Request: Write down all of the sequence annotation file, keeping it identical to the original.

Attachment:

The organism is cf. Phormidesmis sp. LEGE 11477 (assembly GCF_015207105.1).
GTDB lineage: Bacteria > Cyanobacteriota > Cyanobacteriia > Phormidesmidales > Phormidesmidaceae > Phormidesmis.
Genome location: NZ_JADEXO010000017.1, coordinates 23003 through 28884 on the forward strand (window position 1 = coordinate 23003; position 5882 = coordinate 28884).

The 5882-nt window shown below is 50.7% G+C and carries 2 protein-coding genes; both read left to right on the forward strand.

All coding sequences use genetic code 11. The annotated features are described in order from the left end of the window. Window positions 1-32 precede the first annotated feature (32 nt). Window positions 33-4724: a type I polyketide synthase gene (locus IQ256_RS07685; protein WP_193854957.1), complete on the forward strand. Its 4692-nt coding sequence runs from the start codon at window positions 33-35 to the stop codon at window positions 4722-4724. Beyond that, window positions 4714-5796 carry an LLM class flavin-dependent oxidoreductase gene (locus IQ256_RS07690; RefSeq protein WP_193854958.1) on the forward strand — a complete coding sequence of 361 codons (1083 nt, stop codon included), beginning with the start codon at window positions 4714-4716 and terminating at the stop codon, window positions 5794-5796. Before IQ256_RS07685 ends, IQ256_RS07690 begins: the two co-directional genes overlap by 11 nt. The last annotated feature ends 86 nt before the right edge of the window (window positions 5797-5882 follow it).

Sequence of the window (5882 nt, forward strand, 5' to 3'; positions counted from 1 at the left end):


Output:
The organism is cf. Phormidesmis sp. LEGE 11477 (assembly GCF_015207105.1).
GTDB lineage: Bacteria > Cyanobacteriota > Cyanobacteriia > Phormidesmidales > Phormidesmidaceae > Phormidesmis.
Genome location: NZ_JADEXO010000017.1, coordinates 23003 through 28884 on the forward strand (window position 1 = coordinate 23003; position 5882 = coordinate 28884).

The 5882-nt window shown below is 50.7% G+C and carries 2 protein-coding genes; both read left to right on the forward strand.

All coding sequences use genetic code 11. The annotated features are described in order from the left end of the window. Window positions 1-32 precede the first annotated feature (32 nt). Window positions 33-4724: a type I polyketide synthase gene (locus IQ256_RS07685; protein WP_193854957.1), complete on the forward strand. Its 4692-nt coding sequence runs from the start codon at window positions 33-35 to the stop codon at window positions 4722-4724. Beyond that, window positions 4714-5796 carry an LLM class flavin-dependent oxidoreductase gene (locus IQ256_RS07690; RefSeq protein WP_193854958.1) on the forward strand — a complete coding sequence of 361 codons (1083 nt, stop codon included), beginning with the start codon at window positions 4714-4716 and terminating at the stop codon, window positions 5794-5796. Before IQ256_RS07685 ends, IQ256_RS07690 begins: the two co-directional genes overlap by 11 nt. The last annotated feature ends 86 nt before the right edge of the window (window positions 5797-5882 follow it).

Sequence of the window (5882 nt, forward strand, 5' to 3'; positions counted from 1 at the left end):